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Thursday, July 19, 2018

The Importance of Being Edward

The latest fictional account about EM Forster’s life overlooks the politics of race and gender.

Published: April 19, 2014 12:39:27 am

By: Christel R Devadawson

Book: Arctic Summer
Author: Damon Galgut
Publisher: Aleph Book Company
Pages: 335 pages
Price: Rs 595

Damon Galgut develops Arctic Summer on the premise that it is possible to analyse a novel through a study of relevant encounters between its author and people, or places that seem to matter throughout the period of its construction. The novel in question is A Passage to India, and we might argue that this novel becomes the protagonist of Galgut’s text. Galgut looks at six relationships that its author Edward Morgan Forster developed in the first two decades of the 20th century before publishing it in 1924. Galgut fictionalises biography, so that we see Forster the novelist as he stumbles through meetings with Kenneth Searight and Edward Carpenter in England, Mohammed el Adl in Egypt, Syed Ross Masood (the dedicatee of A Passage to India) in England and India, and finally Bapu Sahib, the Maharaja of Dewas. Galgut explores the central mystery of A Passage to India and its tortuous route to publication, through his evocation of Forster’s complicated sense of his homosexuality, and also through an attempt to understand the complicated network of relationships, places and texts in Forster’s life.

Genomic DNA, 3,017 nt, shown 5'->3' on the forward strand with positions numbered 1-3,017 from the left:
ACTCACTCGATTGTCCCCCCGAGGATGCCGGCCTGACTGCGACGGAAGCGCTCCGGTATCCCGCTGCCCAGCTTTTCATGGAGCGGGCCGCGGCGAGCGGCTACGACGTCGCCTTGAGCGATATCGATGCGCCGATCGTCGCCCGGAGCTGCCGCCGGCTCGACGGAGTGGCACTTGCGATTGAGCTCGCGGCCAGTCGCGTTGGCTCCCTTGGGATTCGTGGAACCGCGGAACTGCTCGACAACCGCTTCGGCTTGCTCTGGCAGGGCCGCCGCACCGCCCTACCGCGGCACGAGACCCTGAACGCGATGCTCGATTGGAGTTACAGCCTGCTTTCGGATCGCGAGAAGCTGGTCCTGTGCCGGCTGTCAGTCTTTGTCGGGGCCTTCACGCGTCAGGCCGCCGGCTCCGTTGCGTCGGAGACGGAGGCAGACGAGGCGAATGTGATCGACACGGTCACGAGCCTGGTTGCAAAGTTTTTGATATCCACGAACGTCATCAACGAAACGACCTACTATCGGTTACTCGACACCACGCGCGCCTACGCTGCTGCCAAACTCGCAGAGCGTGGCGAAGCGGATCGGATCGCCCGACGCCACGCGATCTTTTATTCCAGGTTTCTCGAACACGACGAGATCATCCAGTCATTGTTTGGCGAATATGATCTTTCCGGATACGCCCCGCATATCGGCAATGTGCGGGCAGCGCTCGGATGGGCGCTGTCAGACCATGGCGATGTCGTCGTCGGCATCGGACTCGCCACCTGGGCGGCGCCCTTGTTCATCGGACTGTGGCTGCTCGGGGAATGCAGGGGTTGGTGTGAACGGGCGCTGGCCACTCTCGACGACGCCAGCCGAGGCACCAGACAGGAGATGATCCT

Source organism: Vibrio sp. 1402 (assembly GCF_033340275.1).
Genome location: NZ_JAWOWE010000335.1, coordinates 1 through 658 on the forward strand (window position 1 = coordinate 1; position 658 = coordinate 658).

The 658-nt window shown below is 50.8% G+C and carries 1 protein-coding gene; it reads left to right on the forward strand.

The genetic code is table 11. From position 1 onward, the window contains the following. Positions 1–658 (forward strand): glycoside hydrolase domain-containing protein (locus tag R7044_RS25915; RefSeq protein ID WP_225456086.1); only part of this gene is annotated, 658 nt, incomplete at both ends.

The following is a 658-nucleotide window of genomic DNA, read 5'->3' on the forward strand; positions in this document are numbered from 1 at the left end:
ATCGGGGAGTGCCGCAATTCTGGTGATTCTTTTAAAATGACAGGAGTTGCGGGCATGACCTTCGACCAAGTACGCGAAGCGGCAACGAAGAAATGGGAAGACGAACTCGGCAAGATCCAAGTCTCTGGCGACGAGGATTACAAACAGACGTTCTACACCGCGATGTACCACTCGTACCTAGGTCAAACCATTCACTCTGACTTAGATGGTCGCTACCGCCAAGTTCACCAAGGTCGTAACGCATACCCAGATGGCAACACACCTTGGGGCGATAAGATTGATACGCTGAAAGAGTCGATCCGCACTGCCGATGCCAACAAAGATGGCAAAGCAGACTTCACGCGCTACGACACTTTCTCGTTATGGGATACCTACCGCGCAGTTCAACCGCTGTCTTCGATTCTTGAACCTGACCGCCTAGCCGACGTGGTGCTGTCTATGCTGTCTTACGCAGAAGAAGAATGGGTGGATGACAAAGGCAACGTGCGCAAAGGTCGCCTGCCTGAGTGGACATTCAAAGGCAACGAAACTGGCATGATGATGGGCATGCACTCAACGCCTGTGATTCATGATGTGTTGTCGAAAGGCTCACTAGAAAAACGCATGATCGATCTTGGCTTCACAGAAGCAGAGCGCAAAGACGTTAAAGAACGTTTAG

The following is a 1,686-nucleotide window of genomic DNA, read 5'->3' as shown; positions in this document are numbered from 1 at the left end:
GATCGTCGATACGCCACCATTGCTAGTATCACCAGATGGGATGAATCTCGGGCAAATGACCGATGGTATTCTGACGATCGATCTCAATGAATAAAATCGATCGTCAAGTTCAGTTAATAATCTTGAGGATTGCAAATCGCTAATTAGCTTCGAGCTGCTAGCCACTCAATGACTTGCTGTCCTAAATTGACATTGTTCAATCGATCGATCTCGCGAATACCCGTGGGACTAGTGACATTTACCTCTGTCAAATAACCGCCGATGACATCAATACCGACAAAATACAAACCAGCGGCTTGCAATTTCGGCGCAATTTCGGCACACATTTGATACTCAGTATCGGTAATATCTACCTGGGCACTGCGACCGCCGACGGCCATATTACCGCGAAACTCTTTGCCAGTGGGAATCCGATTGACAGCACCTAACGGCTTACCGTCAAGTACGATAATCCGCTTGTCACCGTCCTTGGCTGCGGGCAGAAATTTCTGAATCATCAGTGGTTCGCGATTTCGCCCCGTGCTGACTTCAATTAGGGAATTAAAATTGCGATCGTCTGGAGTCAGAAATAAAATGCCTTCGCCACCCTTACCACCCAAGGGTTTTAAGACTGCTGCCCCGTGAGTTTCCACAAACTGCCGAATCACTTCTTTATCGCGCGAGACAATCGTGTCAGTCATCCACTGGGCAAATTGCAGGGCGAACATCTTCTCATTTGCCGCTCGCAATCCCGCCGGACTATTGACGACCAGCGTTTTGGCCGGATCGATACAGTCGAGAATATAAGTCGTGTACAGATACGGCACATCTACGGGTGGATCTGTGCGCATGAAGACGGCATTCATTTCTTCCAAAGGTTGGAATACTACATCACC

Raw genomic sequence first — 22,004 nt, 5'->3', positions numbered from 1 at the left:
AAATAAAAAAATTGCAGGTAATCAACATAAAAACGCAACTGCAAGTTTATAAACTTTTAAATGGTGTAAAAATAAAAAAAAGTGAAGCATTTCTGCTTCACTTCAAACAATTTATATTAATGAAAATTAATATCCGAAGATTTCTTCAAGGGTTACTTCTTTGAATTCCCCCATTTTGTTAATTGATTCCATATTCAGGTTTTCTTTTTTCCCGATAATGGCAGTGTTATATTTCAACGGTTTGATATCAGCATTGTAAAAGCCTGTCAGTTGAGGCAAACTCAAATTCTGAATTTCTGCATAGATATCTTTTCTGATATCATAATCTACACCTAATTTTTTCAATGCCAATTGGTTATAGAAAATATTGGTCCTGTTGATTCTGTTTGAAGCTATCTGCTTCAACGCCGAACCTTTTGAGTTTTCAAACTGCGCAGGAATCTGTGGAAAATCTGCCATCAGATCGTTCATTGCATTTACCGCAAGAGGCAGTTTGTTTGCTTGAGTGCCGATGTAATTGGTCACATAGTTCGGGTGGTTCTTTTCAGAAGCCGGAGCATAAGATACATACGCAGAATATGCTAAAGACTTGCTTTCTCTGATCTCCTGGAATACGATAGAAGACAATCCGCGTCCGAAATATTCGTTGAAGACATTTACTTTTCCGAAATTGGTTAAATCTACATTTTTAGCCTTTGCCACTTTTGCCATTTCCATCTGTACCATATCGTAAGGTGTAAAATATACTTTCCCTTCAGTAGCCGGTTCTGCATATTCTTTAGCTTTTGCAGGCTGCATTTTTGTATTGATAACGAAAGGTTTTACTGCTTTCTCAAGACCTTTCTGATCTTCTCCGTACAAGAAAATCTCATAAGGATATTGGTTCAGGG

We are now used to texts that fictionalise biographies of 19th and early-20th century figures to probe contemporary anxieties regarding the politics of gender and class. Gyles Brandreth’s series of whodunits with Oscar Wilde as detective is the most recent example of this kind. What does Galgut achieve, however, by fictionalising biography? Furbank’s 1977 Forster continues to be a sensitive and experimental character, particularly in terms of gender politics. Beauman’s 1993 Forster holds the door open to studies of racial and national rootedness. In contrast, Galgut’s work takes the reader through intense homoerotic encounters without the effort of biography to contextualise its subject and also without the effortlessness of fiction that tells its story. How does the reader escape the role of voyeur and how can the writing escape the label of pornography? Two characters achieve dignity. They are Mohammed el Adl, the Alexandrian bus-conductor whose poverty does not blunt his wit, and Bapu Sahib, whose royal lineage does not dull his intelligence. The others, particularly Galgut’s Forster are, at best, embarrassingly exhibitionistic.

The textual politics of Galgut’s work is even more unacceptable. When we read that “Flesh was generally more visible in India than at home: that was the way they did things out there,” — a comment made by a British officer travelling out to India in 1911 — we look in vain for authorial intervention. Again, when we read of Forster’s fear that he might brutalise himself as well as the Indian servant with whom he enters into a relationship, because “all the force of the Empire had filled him for a second,” we wonder how Galgut as author is silent. Forster handles this episode in a memoir of the time, and Furbank discusses it as well. How does a 2014 text retrieve this experience without a more serious awareness of its political charge? Forster’s A Passage to India (1924) is a nuanced look through fiction at the complexities of history. JR Ackerley’s Hindoo Holiday (1932) is an uninhibited romp with some sharp political insights into the courts of princely India. David Lean’s A Passage to India (1984) returns to Forster’s novel from Thatcherite Britain. This reviewer can find no place for Galgut’s Forster, based apparently on dangerously unexamined assumptions about the politics of race and gender.

The writer is a professor in the Department of English, University of Delhi

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